It will be understood that the invention herein disclosed may be variously modified and embodied within the scope of the subjoined claims.

I claim:

1. A hose reinforced against longitudinal extension and radial expansion comprising, in combination, a length of flexible hose, end fittings attached to the ends of the hose, a relatively inextensible reinforcement coextensive with the hose and secured at its ends against movement longitudinally of the hose to restrain the hose against longitudinal extension, the reinforcement comprising two similar elongated ribbon-like members, each having sub stantially coplanar longitudinally extending edge portions connected by crossbands uniformly spaced from each other along the edge portions and bowed outwardly in a common direction from the plane of the edge portions substantially to semicylindrical contour, the said two elongated members being assembled on the hose to encircle the hose with the crossbands proximate to the hose, and means securing adjacent edge portions of the two elongated members together so that the bands will restrain the hose against radial expansion.

2. A reinforced hose according to claim 1, in which the edge portions of the two elongated members are secured together at uniformly spaced points therealong.

3. A reinforced hose according to claim 1, in which the edge portions of the two elongated members are secured together by spot welds spaced therealong.

4. A reinforced hose according to claim 1, in which the crossbands have a helicoidal conformation with respect to the longitudinal axis of the hose.

5. A reinforced hose according to claim 1, in which the width of the crossbands is equal to or greater than the width of the spaces therebetween.

6. A reinforced hose according to claim 1, in which the ends of the relatively inextensible reinforcement are secured to collar members initially rotatably adjustably disposed on the end fittings, said collar members being secured in adjusted rotatable position on the end fittings.

7. A reinforced hose according to claim 6, in which the end fittings have a smaller outside diameter than the hose, and in which the inside diameter of the collar members is less than the outside diameter of the hose.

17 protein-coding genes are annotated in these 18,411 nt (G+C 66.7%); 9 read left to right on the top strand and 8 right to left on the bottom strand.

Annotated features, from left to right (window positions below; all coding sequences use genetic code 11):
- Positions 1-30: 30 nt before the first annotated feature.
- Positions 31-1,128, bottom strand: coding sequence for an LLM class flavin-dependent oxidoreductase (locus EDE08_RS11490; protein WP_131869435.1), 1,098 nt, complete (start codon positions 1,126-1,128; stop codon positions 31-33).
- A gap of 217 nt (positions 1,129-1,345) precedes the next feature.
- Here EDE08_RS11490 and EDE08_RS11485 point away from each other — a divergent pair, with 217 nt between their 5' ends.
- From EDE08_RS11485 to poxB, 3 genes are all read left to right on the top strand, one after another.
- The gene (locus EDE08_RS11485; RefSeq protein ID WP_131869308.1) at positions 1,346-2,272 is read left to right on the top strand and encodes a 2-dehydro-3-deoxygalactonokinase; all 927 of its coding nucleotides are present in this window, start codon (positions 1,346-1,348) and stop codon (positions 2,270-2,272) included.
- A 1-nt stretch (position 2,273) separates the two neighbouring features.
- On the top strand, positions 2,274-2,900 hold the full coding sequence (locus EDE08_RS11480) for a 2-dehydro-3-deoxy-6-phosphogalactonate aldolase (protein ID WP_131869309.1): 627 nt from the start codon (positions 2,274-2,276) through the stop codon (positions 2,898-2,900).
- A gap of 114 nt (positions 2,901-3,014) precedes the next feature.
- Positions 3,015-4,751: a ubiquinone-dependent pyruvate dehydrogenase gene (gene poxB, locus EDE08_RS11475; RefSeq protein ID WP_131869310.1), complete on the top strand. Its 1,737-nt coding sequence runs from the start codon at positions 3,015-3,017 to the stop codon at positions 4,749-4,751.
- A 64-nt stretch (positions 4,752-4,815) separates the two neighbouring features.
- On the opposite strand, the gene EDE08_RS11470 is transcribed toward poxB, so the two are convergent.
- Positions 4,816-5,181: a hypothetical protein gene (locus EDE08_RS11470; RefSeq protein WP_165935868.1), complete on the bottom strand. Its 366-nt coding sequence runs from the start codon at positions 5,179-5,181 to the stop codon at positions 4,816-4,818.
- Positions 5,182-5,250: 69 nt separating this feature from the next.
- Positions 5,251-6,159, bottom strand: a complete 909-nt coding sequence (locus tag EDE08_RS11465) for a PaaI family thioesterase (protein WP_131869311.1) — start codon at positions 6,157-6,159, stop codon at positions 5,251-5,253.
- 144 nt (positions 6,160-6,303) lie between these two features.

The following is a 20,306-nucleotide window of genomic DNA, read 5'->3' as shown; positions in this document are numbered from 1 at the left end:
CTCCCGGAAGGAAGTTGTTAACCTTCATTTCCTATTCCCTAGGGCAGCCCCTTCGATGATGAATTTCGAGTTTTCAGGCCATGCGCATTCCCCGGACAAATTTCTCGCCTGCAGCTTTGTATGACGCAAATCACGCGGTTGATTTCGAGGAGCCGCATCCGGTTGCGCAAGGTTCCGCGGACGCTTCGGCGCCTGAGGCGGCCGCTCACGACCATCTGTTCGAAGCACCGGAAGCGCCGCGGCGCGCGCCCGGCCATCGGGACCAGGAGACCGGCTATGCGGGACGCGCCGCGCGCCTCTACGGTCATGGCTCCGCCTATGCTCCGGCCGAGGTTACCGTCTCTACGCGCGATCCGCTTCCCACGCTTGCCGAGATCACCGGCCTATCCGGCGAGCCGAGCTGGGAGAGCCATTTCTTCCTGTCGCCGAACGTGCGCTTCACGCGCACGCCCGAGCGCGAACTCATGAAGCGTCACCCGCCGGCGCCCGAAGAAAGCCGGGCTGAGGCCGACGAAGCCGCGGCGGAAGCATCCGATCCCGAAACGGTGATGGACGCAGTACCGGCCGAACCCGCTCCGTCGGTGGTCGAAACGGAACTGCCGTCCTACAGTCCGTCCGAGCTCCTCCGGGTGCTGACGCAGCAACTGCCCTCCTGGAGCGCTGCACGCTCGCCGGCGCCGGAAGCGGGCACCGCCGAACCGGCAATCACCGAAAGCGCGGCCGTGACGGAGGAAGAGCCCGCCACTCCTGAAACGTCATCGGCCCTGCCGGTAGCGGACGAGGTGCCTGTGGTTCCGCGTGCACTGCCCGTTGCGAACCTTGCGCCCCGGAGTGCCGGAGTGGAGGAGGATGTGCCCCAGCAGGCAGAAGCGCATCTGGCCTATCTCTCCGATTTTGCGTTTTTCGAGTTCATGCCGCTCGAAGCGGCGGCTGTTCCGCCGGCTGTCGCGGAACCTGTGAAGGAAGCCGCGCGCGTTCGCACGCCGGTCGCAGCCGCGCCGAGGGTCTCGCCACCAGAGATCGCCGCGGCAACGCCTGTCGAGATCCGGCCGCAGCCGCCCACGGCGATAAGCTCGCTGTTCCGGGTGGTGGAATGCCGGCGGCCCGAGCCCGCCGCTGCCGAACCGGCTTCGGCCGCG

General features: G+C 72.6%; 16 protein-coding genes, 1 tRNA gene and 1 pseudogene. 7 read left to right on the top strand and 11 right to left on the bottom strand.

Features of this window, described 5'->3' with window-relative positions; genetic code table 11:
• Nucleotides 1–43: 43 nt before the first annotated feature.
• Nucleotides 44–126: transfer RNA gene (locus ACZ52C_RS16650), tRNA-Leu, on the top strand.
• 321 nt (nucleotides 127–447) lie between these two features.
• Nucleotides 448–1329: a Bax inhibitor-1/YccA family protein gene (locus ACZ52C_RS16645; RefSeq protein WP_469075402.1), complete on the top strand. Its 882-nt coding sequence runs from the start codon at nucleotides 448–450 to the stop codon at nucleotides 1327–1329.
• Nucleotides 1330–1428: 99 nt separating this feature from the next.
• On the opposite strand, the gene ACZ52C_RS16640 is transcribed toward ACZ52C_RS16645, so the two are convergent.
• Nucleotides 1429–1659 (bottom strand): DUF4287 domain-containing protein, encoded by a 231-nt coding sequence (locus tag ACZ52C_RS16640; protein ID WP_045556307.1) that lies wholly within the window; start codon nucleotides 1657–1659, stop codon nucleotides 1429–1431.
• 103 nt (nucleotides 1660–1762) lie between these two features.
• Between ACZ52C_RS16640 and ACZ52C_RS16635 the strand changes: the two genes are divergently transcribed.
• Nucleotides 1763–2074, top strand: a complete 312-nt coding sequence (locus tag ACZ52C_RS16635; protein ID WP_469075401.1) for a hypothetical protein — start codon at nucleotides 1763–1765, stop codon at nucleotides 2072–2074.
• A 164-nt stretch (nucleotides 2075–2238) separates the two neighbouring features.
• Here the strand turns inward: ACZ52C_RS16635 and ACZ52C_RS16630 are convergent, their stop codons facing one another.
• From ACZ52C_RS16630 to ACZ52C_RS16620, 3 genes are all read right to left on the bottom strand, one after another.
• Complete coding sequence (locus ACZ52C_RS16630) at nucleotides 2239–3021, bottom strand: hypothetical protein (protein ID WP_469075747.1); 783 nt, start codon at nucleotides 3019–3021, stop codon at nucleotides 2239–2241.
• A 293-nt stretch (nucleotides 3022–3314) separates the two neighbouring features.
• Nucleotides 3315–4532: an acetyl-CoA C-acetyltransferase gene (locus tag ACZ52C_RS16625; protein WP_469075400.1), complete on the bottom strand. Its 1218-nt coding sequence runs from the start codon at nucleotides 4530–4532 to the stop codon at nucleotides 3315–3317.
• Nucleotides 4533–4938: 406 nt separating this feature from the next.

References Cited in the file of this patent UNITED STATES PATENTS 1,035,931 Woodhouse Aug. 20, 1912 1,371,981 Rose Mar. 15, 1921 1,677,077 Fortune July 10, 1928 2,177,128 Johnson Oct. 24, 1939 FOREIGN PATENTS 516,796 Great Britain Jan. 11, 1940

Patent Citations
Cited PatentFiling datePublication dateApplicantTitle
US1035931 *Mar 7, 1910Aug 20, 1912Albert Ernest WoodhouseBendable inclosing casing.
US1371981 *Sep 29, 1919Mar 15, 1921Rose Benjamin HReinforced flexible tubing
US1677077 *Sep 20, 1927Jul 10, 1928Burwell B ByersHose protector
US2177128 *Mar 27, 1937Oct 24, 1939Chicago Metal Hose CorpHose support
GB516796A * Title not available
Referenced by
Citing PatentFiling datePublication dateApplicantTitle
US3098115 *Apr 7, 1960Jul 16, 1963Atlas Copco AbElectrical distribution system
US3170720 *Jan 30, 1962Feb 23, 1965Harold BrowningFlexible conduit for piping and the like
US3949778 *Dec 5, 1973Apr 13, 1976Gilbarco LimitedPetrol dispensing
US4644134 *Sep 25, 1985Feb 17, 1987Nordson CorporationElectrically heated hose having corrugated plastic cover
US4727908 *Apr 28, 1986Mar 1, 1988Witzenmann Gmbh Metallschlauch-Fabrik PforzheimFlexible tube or hose of rectangular cross-section, particularly energy supply conduits
US5303744 *Aug 13, 1992Apr 19, 1994Nestec S.A.Piping protection assembly
US6557589 *Mar 20, 2001May 6, 2003Dennis BozicHose bending clamp
Classifications
U.S. Classification285/114, 138/110
International ClassificationF16L11/00, F16L11/15
Cooperative ClassificationF16L11/15
European ClassificationF16L11/15